He and Harkema’s team have already implanted electrodes in three other human subjects, who wish to remain anonymous. And his team has FDA approval to work with two more patients. The second, third and fourth patients, following in Summers’ footsteps, are already standing and gaining control of bodily functions. “We’re highly encouraged,” Edgerton says.
And he’s got no plans for getting out of the game, even as he approaches his 73rd birthday. Edgerton says this is one of the most exciting times of his career. “What has happened over the years is the spinal cord keeps surprising,” he says. As it does, Edgerton and others in his field are likely to get better at harnessing its ability and making dramatic improvements in patients’ lives.
[This article originally appeared in print as "Standing Promise."]
Scientists Set Their Sights on a Cure
Electrical stimulation is one way to get paralyzed patients back on their feet, but researchers are also testing a number of other novel methods in hopes of finding a pure biological cure — one that transcends invasive intervention or constant mechanical support. The strategies below are preliminary but promising.
After a spinal cord injury, nearby neurons lose insulation and the ability to communicate via natural electrical impulses. When scientists gave mice an oral drug called LM11A-31 (designed to prevent neural degeneration in Alzheimer’s patients) just hours after a complete spinal cord injury, it limited the death of cells that protect nerve fibers, allowing test rodents to retain their ability to walk and swim.
The drug binds with proteins that normally kill off the protective cells after an injury; with the proteins disabled, more neural connections may remain intact, says Sung Ok Yoon, lead author of a study published this January in the Journal of Neuroscience. LM11A-31 is noninvasive, low risk and FDA-approved, but researchers have yet to try it on people with paralysis.
Caveat: The drug is not yet tested in humans for paralysis treatment, and it must be delivered right after the injury, or it won’t work.
Repairing nerve cells
By reinsulating damaged nerves and regenerating nerve cells, Schwann cell transplants have earned their stripes in paralyzed mouse, pig and primate studies over the past decade. In healthy individuals, Schwann cells wrap themselves around nerve fibers to insulate and protect them, much like the coating on a household electrical cord.
When transplanted to the site of a spinal injury, the cells can bridge the gap in the spinal cord and pump out growth chemicals to induce new nerve fibers to sprout, according to neurologist Kim Anderson, a researcher at the Miami Project to Cure Paralysis.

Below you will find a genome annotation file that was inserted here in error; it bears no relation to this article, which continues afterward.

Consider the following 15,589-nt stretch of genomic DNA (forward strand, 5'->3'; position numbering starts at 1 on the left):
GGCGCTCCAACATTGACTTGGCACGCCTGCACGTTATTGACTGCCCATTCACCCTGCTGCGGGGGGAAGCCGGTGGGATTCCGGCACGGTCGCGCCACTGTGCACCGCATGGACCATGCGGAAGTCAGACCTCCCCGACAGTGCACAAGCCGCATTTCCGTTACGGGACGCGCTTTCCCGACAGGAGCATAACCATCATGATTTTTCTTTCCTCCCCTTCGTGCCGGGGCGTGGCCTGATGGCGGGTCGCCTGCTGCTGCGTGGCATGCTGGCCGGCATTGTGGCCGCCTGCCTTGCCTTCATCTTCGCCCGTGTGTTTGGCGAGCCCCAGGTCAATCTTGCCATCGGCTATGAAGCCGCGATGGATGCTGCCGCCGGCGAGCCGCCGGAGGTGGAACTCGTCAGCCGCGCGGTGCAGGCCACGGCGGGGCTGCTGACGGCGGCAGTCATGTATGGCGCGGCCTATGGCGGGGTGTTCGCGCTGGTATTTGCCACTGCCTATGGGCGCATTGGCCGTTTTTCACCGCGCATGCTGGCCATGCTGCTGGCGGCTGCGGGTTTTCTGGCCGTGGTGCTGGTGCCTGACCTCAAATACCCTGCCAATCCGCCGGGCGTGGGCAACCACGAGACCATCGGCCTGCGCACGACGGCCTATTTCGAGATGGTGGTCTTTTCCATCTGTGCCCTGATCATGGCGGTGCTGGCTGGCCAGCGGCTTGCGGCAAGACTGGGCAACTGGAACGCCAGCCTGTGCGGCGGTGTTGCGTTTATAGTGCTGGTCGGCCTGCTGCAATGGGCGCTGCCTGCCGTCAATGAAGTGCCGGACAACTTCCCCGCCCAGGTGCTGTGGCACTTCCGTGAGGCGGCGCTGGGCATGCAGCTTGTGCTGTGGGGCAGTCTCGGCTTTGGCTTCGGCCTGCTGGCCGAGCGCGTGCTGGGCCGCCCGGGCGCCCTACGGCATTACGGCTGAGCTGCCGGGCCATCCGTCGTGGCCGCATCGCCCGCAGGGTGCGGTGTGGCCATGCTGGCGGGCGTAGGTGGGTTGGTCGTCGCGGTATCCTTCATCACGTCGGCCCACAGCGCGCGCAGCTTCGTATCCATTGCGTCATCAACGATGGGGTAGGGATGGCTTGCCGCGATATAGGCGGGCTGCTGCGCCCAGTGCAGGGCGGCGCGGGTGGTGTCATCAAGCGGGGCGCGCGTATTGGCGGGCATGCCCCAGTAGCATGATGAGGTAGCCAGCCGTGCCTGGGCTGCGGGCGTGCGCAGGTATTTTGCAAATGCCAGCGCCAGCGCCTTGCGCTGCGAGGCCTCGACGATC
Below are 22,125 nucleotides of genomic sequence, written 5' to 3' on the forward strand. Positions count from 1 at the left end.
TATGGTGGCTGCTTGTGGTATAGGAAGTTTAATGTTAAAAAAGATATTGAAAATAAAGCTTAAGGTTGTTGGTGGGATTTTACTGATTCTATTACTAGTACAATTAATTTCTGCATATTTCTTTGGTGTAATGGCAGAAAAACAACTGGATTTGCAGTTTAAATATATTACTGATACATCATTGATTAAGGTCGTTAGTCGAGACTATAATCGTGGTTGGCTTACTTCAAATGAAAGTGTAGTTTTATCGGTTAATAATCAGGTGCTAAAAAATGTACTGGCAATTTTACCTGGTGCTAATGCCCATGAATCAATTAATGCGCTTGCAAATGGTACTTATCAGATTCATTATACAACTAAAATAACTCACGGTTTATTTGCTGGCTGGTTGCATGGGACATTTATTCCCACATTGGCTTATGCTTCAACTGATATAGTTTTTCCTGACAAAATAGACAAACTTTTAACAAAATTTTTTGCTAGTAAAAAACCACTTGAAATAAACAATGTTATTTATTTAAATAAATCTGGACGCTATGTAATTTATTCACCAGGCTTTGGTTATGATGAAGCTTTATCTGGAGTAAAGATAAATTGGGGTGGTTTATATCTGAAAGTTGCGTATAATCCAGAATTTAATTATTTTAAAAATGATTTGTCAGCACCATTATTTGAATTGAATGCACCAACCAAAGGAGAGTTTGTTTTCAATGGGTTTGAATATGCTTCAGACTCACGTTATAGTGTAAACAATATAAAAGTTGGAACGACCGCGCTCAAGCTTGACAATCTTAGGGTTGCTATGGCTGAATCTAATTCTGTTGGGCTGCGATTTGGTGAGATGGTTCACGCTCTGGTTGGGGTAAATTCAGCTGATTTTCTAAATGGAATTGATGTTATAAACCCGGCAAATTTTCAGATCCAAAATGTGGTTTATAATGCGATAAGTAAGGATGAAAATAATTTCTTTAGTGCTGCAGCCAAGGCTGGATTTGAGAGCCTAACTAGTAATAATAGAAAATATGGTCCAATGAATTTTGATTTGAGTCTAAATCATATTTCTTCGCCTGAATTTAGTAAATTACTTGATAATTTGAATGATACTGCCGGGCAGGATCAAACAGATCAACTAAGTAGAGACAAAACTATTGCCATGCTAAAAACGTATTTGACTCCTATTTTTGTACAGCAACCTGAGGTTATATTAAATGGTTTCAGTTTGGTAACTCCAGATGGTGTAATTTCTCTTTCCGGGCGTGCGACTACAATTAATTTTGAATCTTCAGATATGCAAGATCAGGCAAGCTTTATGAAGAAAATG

During an early clinical trial at the Miami Project last year, researchers took Schwann cells from an easily accessible sensory nerve in a patient’s leg, grew them in culture and injected them at the point of the spinal cord injury. Results will be available in about a year.
Another kind of protective cell, meanwhile, offers an alternative method of repair, as described in a study published in the journal Brain. In that work, scientists removed olfactory ensheathing cells from the noses of dogs with complete spinal cord injuries, and injected them at the site of the severed nerves. The result was improved movement and coordination between fore and hind legs.
Caveat:To date, this strategy has only been able to allow better communication between nerve cells in the spinal cord, but there is no evidence of improved communication between those neurons and the brain.
To encourage nerve growth over longer distances, researchers are looking to stem cells. A study published in Cell last year demonstrated that human and rat stem cells could be grafted onto the spinal cord of paralyzed rats, forming new nerves capable of communicating across the injury site.
The result? Movement in every joint in the rats’ hind legs. Now a clinical trial in Zurich provides the first evidence that stem cell therapy can restore some function in people with complete spinal cord injuries. Twelve months after being injected with brain-derived stem cells near the injury site, one of the three human participants has regained some feeling in the lowest portions of his spine.
Researchers don’t know exactly how the stem cells work, but they assume they are performing nerve repair. “It’s probably more than one type of action,” said neurosurgeon Stephen Huhn, who leads the Central Nervous System program at StemCells, the company that sponsored the study.
Caveat: Stem cell transplants to the central nervous system remain highly experimental.
— Breanna Draxler